The Dutch Grand Prix will make a very welcome comeback to the Formula 1 calendar this year. F1 gamers have been able to race around the Zandvoort circuit since last year though, and it's already becoming a fan-favourite.
Rain isn't uncommon in Holland though, and you'll have to adapt your dry setup when the heavens open. Here's the best setup we found in F1 2021!
Zandvoort is made up of a lot of medium to high-speed corners, but it is lacking in long straights. In the wet especially, you need a lot of front-end bite and rear stability. Therefore, we went with 8 wing angle on the front and rear of the car.
As usual in rainy conditions, your transmission will have to be configured to be more open than usual. This is to allow for a smooth application of power, rather than overall grip. You can go for a more locked setup, but this will increase the risk of spinning out and wear your rear tyres out faster.
70% for the on-throttle differential and 50% for the off-throttle is what we found to be ideal in Zandvoort.
The suspension geometry has to be weighted towards grip rather than tyre life. This is partly to increase the grip of the tyres, but mainly because the wet tyres are so durable in F1 2021. You can therefore afford to be liberal with your camber and toe values.
We found that full left toe values of 0.05 on the front and 0.20 on the rear is best. For the camber, you need to more towards the right to increase the size of the contact patch. We opted for -2.50 on the front and -1.70 on the rear.
The springs and anti-roll bar need to be on the soft side for Zandvoort to allow for a smoother ride. This is at the cost of potential performance in qualifying, but it will allow for consistent and solid running during the race. We found that the front suspension is best at 2, with the rear at 4.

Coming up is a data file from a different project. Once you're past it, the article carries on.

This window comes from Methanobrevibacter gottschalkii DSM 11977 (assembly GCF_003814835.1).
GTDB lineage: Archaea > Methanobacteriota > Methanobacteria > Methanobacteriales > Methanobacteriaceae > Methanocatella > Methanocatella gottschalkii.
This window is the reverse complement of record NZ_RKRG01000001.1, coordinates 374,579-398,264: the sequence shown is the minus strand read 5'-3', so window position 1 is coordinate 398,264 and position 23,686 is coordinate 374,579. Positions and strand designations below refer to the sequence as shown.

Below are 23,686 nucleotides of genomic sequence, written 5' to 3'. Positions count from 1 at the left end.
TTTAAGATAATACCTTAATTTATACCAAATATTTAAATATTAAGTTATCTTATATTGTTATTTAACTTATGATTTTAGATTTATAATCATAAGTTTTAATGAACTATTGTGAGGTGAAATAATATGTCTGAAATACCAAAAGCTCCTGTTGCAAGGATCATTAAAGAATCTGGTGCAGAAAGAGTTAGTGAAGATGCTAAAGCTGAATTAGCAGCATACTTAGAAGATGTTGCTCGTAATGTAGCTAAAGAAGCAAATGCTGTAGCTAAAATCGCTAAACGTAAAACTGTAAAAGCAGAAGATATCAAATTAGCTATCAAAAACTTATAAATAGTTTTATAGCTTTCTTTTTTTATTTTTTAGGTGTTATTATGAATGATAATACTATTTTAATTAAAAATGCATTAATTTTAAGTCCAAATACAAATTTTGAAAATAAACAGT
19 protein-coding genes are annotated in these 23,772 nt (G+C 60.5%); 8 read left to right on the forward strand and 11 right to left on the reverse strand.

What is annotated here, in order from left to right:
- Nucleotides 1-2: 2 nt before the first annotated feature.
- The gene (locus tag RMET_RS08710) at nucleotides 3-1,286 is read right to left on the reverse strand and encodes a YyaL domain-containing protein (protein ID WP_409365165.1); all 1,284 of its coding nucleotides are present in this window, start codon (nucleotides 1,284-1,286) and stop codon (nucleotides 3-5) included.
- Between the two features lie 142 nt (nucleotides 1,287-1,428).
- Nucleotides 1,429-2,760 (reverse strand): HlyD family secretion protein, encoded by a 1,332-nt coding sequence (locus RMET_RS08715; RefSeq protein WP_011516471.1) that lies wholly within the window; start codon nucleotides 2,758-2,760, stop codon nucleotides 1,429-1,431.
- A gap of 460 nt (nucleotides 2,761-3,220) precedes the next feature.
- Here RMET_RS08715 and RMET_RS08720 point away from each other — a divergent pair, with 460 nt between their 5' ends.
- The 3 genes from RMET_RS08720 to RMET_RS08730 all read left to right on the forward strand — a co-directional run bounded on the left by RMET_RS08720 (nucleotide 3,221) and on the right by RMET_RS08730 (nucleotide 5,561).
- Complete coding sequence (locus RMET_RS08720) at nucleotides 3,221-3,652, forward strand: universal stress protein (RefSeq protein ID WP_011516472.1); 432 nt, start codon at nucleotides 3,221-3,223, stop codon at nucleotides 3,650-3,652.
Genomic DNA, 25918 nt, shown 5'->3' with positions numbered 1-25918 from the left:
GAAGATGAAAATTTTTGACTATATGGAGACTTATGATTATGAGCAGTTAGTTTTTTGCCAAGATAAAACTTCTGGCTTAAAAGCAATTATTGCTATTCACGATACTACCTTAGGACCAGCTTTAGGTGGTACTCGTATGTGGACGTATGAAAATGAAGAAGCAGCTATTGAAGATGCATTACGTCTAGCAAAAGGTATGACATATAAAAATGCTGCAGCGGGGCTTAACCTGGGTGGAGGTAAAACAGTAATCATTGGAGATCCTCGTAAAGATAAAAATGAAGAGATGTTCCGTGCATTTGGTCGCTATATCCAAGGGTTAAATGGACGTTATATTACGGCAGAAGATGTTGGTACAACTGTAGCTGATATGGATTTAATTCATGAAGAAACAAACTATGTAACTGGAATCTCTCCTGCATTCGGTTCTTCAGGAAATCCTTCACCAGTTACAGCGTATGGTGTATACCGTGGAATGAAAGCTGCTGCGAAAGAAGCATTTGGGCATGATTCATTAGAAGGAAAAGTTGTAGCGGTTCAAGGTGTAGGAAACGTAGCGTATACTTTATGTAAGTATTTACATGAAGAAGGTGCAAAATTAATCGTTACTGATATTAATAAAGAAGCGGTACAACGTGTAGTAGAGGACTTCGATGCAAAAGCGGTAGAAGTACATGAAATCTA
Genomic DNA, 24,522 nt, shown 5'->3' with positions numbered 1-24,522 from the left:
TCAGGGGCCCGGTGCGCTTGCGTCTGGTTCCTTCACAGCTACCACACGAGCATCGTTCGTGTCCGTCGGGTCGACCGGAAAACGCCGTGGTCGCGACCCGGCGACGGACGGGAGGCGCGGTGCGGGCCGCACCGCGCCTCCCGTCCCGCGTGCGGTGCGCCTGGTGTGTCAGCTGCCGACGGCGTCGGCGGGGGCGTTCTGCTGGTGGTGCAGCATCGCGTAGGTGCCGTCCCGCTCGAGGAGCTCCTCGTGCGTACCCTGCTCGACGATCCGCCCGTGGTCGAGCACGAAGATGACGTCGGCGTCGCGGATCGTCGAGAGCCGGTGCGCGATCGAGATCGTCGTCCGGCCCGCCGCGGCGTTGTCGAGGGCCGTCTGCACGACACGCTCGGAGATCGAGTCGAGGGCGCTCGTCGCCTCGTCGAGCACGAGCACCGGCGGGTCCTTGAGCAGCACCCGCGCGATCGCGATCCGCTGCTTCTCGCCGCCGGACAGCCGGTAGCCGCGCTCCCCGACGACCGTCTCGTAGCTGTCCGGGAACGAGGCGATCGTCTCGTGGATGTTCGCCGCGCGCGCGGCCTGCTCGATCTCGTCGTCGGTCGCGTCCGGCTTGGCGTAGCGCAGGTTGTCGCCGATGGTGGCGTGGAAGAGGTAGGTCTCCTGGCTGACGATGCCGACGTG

The anti-roll bar is ideal at around 7 for both the front and the rear. You still need strong turn-in for the final corner and Turn 7 but this will also allow for a smooth ride.
In addition to the soft suspension, you'll also have to set the ride height to a higher setting than normal too. We went with 6 on the front and 8 on the rear. This allows you to use the kerbs and at the very least, be able to catch the car before you spin out.
There aren't many big stops in the Netherlands, but Turn 1 alone means you need strong brake pressure. 92% is around the highest you can get away with without locking up regularly in the wet. As for the brake bias, we found 59% towards the front as being right for this circuit.
With how many corners come at you thick and fast in the Netherlands, you'll actually need to keep the fronts cool, even in the wet. We went with 22.2 psi on the front tyres, as this allows for good grip without burning your rubber out.
The rears are a different story. There aren't many big traction areas in Holland, so you'll have to crank the pressure all the way up to 23.5 psi.